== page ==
Joe Eddy‘s Chasing Bullitt played at last year’s Dances With Films but at no significant festivals since. (Am I wrong?) Do the math. However, the casting of Andre Brooks as Steve McQueen is physically spot-on; ditto Augie Duke as Neile McQueen. I can sense trouble, but I want to see it anyway. My longstanding McQueen thing, etc.

Posted during Cannes Film Festival on 5.17.15: “Gabriel Clarke & John McKenna‘s Steve McQueen: The Man & Le Mans (FilmRise, 11.13) is a fascinating time trip but mostly a sad, bittersweet mood piece about failure and a movie star swallowing his own tail. Clarke and McKenna have certainly made something that’s heads and shoulders above what you usually get from this kind of inside-Hollywood documentary. Heretofore unshared insight, a lamenting tone, an emotional arc. Plus loads of never-seen-before footage (behind-the-camera stuff, unused outtakes) plus first-hand recollections and audio recordings. A trove.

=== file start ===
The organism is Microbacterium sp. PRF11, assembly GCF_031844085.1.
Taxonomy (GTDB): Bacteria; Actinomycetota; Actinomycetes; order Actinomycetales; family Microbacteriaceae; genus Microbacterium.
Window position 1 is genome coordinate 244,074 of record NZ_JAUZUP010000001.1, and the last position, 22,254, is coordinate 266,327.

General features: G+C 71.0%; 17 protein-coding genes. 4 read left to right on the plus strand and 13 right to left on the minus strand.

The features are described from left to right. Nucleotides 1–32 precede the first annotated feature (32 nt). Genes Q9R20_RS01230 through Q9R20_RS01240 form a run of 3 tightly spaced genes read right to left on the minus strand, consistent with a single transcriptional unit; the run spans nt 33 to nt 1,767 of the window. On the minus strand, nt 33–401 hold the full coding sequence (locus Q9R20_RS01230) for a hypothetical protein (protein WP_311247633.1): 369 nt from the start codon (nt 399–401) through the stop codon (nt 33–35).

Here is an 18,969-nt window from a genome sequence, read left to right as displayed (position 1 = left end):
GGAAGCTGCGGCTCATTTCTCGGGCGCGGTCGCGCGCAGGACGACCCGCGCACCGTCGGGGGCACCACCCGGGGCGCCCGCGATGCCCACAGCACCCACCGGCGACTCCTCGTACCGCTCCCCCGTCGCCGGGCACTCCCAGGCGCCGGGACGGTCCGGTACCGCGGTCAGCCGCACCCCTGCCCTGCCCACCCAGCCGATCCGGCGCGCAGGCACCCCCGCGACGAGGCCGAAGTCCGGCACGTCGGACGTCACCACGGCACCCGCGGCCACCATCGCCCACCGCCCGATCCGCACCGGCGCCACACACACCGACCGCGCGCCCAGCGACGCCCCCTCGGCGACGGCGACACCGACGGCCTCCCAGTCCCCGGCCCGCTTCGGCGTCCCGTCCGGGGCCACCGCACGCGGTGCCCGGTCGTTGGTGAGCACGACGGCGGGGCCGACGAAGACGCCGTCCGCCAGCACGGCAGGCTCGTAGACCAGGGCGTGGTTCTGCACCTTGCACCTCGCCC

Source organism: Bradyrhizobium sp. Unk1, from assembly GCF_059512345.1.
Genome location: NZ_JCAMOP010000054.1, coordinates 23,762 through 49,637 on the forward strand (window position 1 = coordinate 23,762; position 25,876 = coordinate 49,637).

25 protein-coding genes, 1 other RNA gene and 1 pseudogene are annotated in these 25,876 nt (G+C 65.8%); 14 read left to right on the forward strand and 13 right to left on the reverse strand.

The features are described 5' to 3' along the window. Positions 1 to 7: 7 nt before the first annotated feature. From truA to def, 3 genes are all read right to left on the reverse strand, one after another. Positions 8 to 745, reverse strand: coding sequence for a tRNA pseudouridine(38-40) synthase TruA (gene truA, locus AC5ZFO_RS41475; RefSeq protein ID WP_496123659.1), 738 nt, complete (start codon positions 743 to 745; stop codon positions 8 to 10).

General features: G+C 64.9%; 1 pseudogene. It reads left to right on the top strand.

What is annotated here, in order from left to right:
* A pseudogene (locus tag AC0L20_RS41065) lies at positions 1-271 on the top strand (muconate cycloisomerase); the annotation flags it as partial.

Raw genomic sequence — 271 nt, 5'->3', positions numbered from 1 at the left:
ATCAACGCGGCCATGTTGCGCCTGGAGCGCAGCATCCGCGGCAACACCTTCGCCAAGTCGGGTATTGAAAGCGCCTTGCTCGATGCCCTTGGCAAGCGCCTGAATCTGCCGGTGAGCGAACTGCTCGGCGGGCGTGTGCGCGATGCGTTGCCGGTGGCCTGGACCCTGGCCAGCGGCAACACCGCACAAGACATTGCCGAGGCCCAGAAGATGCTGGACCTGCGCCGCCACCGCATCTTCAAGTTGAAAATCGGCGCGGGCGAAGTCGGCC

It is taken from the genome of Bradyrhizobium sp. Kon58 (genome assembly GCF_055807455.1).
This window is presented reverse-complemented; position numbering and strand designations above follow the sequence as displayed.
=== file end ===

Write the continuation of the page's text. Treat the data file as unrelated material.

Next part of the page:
Steve McQueen: The Man & Le Mans may seem at first glance like a standard nostalgia piece about the making of McQueen’s 1971 race-car pic, which flopped critically and commercially. (I own the Bluray but I’ve barely watched it — the racing footage is authentic but the movie underwhelms.) Yes, in some ways the doc feels like one of those DVD/Bluray ‘making of’ supplements, but it soon becomes evident that Clarke and McKenna are up to something more ambitious.

“What their film is about, in fact, is the deflating of McQueen the ’60s superstar — about the spiritual drainage caused by the argumentative, chaotic shoot during the summer and early fall of ’70, and by McQueen’s stubborn determination to make a classic race-car movie that didn’t resort to the usual Hollywood tropes, and how this creative tunnel-vision led to the rupturing of relationships both personal (his wife Neile) and professional (McQueen’s producing partner Robert Relyea, director John Sturges), and how McQueen was never quite the same zeitgeist-defining hotshot in its wake.